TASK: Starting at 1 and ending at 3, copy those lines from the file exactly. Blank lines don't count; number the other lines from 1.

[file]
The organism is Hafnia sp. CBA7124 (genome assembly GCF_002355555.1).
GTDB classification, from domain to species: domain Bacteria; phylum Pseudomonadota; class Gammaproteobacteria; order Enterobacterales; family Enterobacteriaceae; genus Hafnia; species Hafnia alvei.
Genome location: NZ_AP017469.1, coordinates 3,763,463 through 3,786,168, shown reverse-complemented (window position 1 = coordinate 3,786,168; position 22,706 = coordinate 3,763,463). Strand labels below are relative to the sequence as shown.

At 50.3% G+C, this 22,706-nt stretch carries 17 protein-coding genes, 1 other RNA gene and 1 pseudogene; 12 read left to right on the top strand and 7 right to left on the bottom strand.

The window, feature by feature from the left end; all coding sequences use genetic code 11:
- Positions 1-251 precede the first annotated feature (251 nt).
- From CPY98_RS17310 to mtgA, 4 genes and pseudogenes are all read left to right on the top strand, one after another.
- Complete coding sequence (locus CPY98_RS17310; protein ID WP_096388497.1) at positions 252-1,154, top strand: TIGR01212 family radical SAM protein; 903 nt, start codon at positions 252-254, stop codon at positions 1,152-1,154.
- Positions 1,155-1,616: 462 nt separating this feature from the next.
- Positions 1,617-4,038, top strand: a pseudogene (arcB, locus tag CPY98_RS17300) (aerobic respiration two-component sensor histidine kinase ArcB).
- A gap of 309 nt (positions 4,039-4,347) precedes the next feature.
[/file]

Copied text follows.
The organism is Hafnia sp. CBA7124 (genome assembly GCF_002355555.1).
GTDB classification, from domain to species: domain Bacteria; phylum Pseudomonadota; class Gammaproteobacteria; order Enterobacterales; family Enterobacteriaceae; genus Hafnia; species Hafnia alvei.
Genome location: NZ_AP017469.1, coordinates 3,763,463 through 3,786,168, shown reverse-complemented (window position 1 = coordinate 3,786,168; position 22,706 = coordinate 3,763,463). Strand labels below are relative to the sequence as shown.